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Iranian Picture Shows Position of Nasrallah and Assad in Khamenei’s State

A painting unveiled by Iranian Supreme Leader Ali Khamenei has shed light on how Assad is viewed in Iran and his importance to their “Axis of Resistance” writes Baladi News.
Iranian Picture Shows Position of Nasrallah and Assad in Khamenei’s State

A painting published by Iranian Supreme Leader Ali Khamenei’s website drew sarcasm on social media for its depiction of members of the so-called “Axis of Resistance” praying at al-Aqsa mosque in Jerusalem. Bashar al-Assad relegated to the back of the picture while Tehran’s allies in Iraq were absent and Hezbollah leader Hassan Nasrallah was shown towards the front. 

The painting, titled “We Will Pray in Jerusalem,” showed Nasrallah in the center, at the al-Aqsa Mosque compound. Standing to his left was the head of Hamas’ political office, Ismael Haniyya, next to the latest Grand Mufti of Jerusalem Sheikh Muhammad Ahmad Hussein. Behind him was Islamic Jihad leader Ziad al-Nakhaleh. Standing to Nasrallah’s right was Bahraini Shiite religious figure Issa Qassem.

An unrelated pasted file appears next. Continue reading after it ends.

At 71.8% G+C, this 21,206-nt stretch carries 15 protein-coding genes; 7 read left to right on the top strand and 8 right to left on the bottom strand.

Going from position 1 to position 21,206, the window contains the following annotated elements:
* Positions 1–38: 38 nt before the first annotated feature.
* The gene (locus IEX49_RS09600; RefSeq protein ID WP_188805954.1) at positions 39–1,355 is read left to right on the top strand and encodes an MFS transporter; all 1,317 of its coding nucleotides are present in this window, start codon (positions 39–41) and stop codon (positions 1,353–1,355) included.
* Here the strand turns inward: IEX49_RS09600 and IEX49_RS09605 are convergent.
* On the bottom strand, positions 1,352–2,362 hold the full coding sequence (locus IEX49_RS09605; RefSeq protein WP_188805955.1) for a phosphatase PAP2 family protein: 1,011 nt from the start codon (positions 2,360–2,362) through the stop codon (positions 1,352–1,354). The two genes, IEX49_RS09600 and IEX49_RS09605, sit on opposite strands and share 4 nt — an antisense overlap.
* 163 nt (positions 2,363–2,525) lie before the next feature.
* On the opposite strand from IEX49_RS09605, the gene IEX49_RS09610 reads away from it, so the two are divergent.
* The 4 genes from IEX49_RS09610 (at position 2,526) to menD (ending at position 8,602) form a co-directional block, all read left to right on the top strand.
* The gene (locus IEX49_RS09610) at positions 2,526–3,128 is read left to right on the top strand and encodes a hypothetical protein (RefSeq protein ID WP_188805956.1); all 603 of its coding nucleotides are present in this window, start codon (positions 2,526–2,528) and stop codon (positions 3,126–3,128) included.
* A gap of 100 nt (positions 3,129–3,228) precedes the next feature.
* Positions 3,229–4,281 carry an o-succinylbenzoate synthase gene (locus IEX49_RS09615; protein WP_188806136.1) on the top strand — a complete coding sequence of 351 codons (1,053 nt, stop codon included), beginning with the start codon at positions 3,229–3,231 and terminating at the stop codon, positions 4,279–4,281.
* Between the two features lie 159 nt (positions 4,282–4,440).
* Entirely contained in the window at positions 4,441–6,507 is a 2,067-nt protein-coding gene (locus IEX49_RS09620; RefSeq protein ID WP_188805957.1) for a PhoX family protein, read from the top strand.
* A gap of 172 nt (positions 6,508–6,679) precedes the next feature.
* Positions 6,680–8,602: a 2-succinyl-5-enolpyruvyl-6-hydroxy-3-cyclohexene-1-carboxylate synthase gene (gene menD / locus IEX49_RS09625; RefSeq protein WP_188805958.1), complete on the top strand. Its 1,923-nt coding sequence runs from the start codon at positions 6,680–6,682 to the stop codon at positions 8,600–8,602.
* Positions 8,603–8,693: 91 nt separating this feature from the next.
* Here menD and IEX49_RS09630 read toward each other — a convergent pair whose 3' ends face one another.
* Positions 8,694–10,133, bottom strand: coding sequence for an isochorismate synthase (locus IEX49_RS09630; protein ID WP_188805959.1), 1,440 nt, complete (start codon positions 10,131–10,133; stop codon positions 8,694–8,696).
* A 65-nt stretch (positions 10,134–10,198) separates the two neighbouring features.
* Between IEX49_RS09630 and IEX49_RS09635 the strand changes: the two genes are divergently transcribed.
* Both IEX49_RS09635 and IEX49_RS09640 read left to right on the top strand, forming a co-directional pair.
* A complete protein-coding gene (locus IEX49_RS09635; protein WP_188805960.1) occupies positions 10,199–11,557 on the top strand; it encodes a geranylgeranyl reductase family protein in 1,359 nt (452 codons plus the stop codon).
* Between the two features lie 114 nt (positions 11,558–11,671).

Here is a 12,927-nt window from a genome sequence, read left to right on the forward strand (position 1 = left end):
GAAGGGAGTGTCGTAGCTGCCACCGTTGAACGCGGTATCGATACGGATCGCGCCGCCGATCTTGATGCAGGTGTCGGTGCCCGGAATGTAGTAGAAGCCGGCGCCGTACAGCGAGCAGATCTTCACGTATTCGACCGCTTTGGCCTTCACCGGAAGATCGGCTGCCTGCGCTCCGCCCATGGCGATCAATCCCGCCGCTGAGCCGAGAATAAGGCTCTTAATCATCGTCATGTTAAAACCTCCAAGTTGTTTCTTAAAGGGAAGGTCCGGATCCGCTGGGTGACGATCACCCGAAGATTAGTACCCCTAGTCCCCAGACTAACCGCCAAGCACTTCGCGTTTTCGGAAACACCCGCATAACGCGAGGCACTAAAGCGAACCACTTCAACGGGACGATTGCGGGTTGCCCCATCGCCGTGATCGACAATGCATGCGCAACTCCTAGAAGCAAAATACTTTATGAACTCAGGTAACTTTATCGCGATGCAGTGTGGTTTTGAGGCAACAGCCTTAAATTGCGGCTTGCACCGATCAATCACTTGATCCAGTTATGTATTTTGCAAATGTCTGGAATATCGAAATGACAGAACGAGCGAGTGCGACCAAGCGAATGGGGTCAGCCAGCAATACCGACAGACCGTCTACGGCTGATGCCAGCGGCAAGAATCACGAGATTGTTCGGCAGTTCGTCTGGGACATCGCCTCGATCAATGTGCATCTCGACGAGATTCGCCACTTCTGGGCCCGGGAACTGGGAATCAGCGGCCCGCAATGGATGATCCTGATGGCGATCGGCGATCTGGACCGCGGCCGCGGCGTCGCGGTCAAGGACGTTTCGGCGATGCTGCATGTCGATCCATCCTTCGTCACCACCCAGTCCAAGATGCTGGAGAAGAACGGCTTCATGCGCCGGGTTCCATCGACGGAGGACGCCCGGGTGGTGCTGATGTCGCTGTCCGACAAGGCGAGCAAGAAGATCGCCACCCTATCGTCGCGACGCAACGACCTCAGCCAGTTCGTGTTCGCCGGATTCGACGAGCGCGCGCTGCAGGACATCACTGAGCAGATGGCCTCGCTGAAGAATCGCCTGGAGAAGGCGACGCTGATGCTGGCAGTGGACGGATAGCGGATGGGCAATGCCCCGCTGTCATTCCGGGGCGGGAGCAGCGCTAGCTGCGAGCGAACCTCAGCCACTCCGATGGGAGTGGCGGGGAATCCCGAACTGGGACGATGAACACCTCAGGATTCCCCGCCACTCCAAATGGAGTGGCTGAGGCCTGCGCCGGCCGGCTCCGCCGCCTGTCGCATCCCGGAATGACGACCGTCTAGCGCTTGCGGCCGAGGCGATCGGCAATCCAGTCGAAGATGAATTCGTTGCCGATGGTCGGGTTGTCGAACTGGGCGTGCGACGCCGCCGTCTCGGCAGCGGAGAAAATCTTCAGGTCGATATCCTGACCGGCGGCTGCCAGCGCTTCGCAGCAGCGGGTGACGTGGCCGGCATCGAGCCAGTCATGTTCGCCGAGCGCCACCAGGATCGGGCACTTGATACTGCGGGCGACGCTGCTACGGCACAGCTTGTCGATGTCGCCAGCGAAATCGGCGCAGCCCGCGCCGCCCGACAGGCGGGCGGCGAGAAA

What spurred sarcasm among Syrian activists on social media was Bashar al-Assad’s placement among those depicted in the painting. Assad was portrayed in the third row, alone, without any Iranian leaders beside him, indicating the importance of his role in Iran’s project in the Arab world. 

Absent from the painting were Iran’s allies in Iraq, especially the leadership of the Popular Mobilization Forces headed by Abu Mahdi al-Muhandas, who was killed alongside former Quds Force commander Qassem Soleimani in a US strike near the Baghdad airport early this year, despite Soleimani’s appearance in the painting as a cloud near the top of the mosque. 

Current Quds Force commander Ismail Ghaani, who succeeded Soleimani, was depicted standing beside Ibrahim Zakzaky, leader of the Islamic Movement of Nigeria, in the second row, along with Yemen’s Houthi Movement leader Abdul-Malik al-Houthi. 

Iran intervenes in the region through those pictured in the painting, while Tehran faces major criticism for its role in supporting militias parallel to state authority in Arab countries in particular. 


This article was translated and edited by The Syrian Observer. The Syrian Observer has not verified the content of this story. Responsibility for the information and views set out in this article lies entirely with the author.

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